Devotion, involves the ways families bring their faith home, including family prayer, practising Catholic cultural traditions (celebrating saints days, holiday traditions, etc), and learning how to live out the Church’s vision regarding family dynamics, love, and sexuality. Devotion facilitates spiritual well-being by bringing your faith into the laboratory of your everyday life where you do the lion’s share of the integration and transformational work that an authentic spirituality requires.


Finally, Discipleship is about creating positive, learning relationships within the home. Discipleship involves all the relational activities that inspire your family to feel like a team, to be receptive to each other’s thoughts, experiences and guidance; things like rituals that carve out time to work, play, talk and pray together, ample one-on-one time with each other, and other activities that make deposits to your relational bank accounts. It also involves formational activities like reading Bible stories together, discussing faith questions, exploring values, sharing spiritual concerns, and showing your children how to walk in your spiritual footsteps.

Ultimately, discipleship tasks enable children to be receptive to their parents’ attempts to form them as godly persons, and it helps parents make sure they take time to get to know their children–inside and out–so that they have things to say that their children will find relevant and meaningful.

Getting More Guidance

This framework provides the most basic responses to “why” and “how family spirituality is essential to learning to live well. Obviously, there is much more to say about the details of fostering a family’s spiritual well-being in the day-to-day life.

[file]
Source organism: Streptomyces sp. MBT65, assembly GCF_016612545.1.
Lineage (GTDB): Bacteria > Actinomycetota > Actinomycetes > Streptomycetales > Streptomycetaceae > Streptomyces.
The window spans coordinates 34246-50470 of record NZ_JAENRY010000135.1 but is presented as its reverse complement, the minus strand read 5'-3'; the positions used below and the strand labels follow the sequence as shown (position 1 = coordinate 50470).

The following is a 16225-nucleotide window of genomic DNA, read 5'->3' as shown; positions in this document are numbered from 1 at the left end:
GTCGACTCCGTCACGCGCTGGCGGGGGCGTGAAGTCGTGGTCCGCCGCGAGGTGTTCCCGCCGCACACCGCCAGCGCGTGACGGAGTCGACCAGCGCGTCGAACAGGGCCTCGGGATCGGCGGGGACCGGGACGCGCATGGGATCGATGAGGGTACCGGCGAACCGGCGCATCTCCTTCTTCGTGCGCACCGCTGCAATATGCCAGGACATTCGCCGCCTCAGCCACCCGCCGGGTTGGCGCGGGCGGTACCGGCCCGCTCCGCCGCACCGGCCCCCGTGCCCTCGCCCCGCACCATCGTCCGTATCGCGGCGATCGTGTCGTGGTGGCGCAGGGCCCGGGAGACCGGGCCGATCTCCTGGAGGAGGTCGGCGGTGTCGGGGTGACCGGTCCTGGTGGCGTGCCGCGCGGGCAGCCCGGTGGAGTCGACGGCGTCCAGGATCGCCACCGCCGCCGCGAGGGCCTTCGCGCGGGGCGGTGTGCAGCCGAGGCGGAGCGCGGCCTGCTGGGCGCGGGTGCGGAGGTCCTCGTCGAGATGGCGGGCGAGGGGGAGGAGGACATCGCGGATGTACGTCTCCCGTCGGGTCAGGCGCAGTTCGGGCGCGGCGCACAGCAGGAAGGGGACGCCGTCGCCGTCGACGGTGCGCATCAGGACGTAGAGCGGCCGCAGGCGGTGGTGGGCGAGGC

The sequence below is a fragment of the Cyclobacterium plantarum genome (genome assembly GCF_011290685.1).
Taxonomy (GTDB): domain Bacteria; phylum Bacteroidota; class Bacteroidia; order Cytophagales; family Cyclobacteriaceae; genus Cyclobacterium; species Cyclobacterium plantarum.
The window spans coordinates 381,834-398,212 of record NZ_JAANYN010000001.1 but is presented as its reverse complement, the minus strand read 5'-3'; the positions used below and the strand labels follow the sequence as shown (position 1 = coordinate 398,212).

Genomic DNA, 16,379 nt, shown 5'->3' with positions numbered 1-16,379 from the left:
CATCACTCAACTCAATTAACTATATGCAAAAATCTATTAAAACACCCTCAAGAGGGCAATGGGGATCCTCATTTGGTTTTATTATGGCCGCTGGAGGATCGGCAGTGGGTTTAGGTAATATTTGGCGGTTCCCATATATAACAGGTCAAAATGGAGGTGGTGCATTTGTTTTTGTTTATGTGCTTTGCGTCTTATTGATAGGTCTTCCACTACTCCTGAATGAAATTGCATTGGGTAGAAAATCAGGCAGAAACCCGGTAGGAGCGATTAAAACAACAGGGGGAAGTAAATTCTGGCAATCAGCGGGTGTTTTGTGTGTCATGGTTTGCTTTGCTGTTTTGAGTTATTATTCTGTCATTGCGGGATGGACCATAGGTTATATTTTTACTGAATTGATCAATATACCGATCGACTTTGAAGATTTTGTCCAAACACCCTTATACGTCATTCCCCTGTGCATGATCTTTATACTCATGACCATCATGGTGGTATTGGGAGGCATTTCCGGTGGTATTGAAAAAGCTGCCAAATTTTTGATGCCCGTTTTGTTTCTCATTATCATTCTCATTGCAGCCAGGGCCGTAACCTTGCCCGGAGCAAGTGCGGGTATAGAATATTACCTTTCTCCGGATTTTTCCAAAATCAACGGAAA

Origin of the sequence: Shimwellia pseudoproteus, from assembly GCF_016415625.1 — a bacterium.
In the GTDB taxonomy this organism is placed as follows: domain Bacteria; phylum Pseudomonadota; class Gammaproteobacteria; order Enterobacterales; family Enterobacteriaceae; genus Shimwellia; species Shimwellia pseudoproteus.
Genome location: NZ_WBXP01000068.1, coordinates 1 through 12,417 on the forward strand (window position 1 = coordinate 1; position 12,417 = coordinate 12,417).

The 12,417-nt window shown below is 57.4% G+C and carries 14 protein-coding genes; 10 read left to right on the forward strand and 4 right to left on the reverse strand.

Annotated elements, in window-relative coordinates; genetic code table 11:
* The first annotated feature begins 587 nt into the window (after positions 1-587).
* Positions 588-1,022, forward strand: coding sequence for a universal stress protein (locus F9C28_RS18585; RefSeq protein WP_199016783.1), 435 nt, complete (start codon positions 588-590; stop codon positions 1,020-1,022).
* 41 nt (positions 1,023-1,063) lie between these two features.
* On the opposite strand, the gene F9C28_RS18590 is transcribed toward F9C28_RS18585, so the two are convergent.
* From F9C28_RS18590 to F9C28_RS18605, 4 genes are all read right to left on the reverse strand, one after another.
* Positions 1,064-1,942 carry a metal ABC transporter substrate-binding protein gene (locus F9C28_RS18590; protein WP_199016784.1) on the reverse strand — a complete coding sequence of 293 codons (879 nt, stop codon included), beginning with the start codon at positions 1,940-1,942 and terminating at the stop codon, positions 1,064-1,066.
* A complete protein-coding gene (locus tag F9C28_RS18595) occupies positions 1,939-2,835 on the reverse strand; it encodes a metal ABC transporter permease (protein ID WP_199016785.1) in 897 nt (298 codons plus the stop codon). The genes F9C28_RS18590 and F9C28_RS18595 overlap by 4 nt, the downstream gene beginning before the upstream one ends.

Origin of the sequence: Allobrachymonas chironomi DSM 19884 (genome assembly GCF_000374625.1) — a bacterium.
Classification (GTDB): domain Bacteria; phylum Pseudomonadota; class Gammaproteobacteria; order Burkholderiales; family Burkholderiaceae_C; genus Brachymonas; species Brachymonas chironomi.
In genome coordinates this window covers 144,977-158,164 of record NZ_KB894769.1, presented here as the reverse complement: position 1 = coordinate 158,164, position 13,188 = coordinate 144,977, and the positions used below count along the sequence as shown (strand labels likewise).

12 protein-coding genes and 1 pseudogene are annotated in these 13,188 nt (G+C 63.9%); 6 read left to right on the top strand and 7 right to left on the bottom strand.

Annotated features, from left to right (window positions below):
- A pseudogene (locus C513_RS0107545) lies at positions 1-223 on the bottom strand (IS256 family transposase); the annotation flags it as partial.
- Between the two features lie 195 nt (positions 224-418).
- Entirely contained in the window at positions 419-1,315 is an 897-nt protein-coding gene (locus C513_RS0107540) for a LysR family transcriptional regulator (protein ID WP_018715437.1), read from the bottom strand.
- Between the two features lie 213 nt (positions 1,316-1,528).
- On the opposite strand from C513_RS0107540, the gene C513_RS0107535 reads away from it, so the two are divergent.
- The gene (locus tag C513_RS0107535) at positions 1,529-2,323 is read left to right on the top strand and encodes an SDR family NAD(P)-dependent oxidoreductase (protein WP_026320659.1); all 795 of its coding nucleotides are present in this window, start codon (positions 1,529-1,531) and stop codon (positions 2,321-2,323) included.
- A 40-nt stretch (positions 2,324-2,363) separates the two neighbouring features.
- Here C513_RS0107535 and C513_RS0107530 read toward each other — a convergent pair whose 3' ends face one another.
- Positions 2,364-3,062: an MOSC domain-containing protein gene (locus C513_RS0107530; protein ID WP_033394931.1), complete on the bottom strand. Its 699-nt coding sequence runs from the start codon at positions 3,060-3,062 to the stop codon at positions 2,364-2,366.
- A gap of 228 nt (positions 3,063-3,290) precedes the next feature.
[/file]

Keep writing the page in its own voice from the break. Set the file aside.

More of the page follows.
Family Spiritual Well-Being: Living the Gift.

Regardless, I hope that you can see why fostering your family’s spiritual well-being is anything but an abstract luxury for families who have all their other problems worked out. Fostering your family’s spiritual well-being is what enables you to be more than a bunch of people sharing a room but feeling lonely just the same. It is what enables you to celebrate the love that comes from God’s own heart, and discover–as a family– all the ways that life is a gift, and to help each other become everything God created you to be.


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12 thoughts on “”Family Spiritual Well-Being: Living the Gift””

  1. It’s unfortunate that I attend Church on a Sunday evening when there are few children in attendance. If there were children, I would be hoping for sermons on subjects such as this.
    I think that you offer some wonderful guidance.

    Liked by 1 person

  2. Wonderful words, I’d like to have a spiritual family thats just accept myself and love me like Am I. Loves family si a deeply good enery for human being. Sorry for my english…

    Liked by 1 person

  3. This is one of the best blog posts I’ve read from you! You’re right about spirituals and how it connects with family. I’m Christian from my Dad’s side and I’m still learning about Christianity and how to speak Saint Lucian as my grandparents are from Saint Lucia. This was beautifully written. Keep it up!